Asking students to make thinking visible

I am a firm believer in Notice and Note by Kylene Beers and Bob Probst. I am also a firm believer in letting students read with no strings attached. Some might claim that these two positions are at times in conflict.

As my students read I ask them to note their thinking if it is in the margins of a printed article or in their notebooks in a style of their choosing. We pay attention to the Big 3 Questions that I have rephrased as What Surprised Me, What Confused Me and What Challenged, Changed or Confirmed my thinking. We look at the text and our thinking and our feelings within the BHH framework and we look for those breadcrumbs that authors leave for us in the signposts. We pay attention to our reading with paper and pencil to unlock the skill that we continue as conversation and internal noticings.

Students need to be guided as we explore digging deeper into the text. A balance needs to be found in how we teach these skills, like all skills, it is a fine line between helping students learn and being complicit in Readicide. The idea that everything needs to be direct instruction, that every minute of our day much be devoted to teaching with no time to freely explore a book is crazy to me. The balance that can be achieved where students have enough time to just enjoy the art of reading but also the instruction that supports them through the tough parts, to clear up the fog that sometimes gets in the way of seeing where we are in the text that is also important and really when I think about it I feel the instruction is the most important and at times does have to encroach on uninterrupted reading time.

Looking at the balance I see conferencing as a happy medium. I spend far more time working on strategies in my class and addressing areas of weakness than I do with independent reading. My students learn and practices skills together and then show their understanding through their notebooks and independent reading time. I check on their work through conferencing and address the gaps that I see. Despite the idea that is floating around the internet I don’t think there are a lot of teachers that spend their time with their feet up and nose in a good book during that independent reading time. They are beside their students, guiding them, providing some one on one work so that they can better utilize the tools provided.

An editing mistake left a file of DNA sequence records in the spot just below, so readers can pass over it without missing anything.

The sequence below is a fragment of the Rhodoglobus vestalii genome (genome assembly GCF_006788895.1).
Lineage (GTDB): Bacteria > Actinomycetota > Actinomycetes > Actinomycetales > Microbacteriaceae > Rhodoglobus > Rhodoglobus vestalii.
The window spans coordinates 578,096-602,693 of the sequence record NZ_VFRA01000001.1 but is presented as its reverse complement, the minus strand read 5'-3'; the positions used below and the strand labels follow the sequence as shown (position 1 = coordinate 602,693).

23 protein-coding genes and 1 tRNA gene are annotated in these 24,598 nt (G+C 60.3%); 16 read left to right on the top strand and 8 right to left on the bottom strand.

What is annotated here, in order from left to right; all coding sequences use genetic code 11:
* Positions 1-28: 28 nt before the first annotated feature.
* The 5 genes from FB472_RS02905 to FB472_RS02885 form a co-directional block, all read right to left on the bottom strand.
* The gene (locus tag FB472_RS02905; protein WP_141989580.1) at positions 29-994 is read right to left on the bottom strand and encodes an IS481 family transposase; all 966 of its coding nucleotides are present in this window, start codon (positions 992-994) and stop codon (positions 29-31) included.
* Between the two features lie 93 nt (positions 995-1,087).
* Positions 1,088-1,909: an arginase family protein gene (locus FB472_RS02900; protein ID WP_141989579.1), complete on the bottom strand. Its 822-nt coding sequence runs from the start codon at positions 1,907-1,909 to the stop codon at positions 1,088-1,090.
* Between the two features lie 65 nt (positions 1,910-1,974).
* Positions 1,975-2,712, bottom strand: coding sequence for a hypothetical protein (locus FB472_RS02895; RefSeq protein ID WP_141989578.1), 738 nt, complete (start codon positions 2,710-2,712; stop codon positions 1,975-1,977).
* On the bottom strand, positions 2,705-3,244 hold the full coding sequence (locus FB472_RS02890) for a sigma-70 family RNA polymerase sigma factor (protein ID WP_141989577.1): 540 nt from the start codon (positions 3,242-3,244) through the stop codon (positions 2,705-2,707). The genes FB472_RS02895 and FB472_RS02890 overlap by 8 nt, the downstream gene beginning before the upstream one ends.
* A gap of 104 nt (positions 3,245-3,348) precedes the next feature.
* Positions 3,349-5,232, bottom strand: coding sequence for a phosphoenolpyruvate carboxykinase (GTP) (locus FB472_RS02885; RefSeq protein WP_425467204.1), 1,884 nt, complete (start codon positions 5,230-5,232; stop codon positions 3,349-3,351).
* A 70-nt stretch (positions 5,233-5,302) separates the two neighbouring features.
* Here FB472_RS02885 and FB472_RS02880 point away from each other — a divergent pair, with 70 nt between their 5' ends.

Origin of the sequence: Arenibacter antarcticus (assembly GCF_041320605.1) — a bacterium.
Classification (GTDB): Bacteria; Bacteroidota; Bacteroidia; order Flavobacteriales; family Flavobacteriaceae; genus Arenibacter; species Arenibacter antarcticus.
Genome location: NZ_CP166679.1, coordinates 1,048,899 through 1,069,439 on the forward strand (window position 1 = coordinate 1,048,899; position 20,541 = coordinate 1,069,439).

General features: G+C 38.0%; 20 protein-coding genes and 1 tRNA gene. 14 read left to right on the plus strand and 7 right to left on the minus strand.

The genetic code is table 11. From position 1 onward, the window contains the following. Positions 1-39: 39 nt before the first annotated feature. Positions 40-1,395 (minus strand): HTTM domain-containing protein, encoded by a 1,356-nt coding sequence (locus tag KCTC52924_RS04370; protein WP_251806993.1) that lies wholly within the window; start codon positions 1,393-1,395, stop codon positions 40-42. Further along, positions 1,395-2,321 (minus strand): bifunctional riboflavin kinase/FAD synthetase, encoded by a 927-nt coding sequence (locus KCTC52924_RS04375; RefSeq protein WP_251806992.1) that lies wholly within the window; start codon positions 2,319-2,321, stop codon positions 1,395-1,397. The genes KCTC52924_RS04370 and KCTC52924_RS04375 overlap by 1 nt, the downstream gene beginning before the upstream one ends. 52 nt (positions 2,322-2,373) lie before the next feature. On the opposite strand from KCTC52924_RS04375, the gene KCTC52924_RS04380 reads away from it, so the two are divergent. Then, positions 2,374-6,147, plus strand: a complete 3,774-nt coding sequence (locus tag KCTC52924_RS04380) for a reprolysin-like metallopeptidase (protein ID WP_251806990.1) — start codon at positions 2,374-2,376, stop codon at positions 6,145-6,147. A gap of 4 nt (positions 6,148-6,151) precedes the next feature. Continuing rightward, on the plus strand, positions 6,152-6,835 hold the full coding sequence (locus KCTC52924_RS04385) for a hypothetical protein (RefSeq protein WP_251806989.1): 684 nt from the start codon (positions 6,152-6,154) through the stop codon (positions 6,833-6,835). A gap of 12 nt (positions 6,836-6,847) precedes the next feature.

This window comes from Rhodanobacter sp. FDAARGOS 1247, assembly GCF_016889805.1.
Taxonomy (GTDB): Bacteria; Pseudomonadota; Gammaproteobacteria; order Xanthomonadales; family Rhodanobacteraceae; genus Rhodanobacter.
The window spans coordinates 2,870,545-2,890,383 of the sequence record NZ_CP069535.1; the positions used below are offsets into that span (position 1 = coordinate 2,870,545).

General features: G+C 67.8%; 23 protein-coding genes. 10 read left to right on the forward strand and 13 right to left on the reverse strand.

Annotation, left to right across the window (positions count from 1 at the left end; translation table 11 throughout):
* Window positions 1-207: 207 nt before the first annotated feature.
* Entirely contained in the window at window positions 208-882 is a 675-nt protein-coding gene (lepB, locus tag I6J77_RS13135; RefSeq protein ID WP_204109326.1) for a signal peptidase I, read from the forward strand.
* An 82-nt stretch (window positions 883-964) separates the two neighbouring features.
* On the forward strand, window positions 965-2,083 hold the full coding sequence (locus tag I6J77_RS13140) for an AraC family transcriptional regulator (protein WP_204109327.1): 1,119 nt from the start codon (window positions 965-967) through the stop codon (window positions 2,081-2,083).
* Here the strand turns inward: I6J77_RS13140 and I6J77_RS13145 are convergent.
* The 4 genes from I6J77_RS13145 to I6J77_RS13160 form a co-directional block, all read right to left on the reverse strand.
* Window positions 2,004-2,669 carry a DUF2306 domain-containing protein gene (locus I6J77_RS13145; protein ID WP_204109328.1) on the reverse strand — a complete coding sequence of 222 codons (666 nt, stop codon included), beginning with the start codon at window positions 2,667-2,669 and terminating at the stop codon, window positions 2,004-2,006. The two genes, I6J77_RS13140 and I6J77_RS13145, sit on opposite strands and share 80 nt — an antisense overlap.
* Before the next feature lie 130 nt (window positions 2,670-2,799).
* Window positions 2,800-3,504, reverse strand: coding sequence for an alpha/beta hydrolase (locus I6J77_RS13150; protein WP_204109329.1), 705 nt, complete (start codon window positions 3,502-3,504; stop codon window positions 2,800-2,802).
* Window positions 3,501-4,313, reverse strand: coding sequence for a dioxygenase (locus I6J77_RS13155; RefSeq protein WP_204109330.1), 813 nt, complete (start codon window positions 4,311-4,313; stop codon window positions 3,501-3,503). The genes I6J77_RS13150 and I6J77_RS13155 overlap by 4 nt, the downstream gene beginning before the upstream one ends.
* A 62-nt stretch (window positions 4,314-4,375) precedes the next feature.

We start with making our thinking visible so that we can see the connections we make, just like learning the layout of a house so we can walk in the dark we need to learn our way around the different elements of reading with it right in front of us before we can do it from memory.

I don’t see it as work and my students are starting to see the benefits to their understanding of text by putting it on paper in front of them.

We discuss what surprises us and why. We clear up the confusions and we challenge the thoughts we have or that others present and weigh them against our understanding. I love the process that we have started this year and am inspired by the steps my students take.

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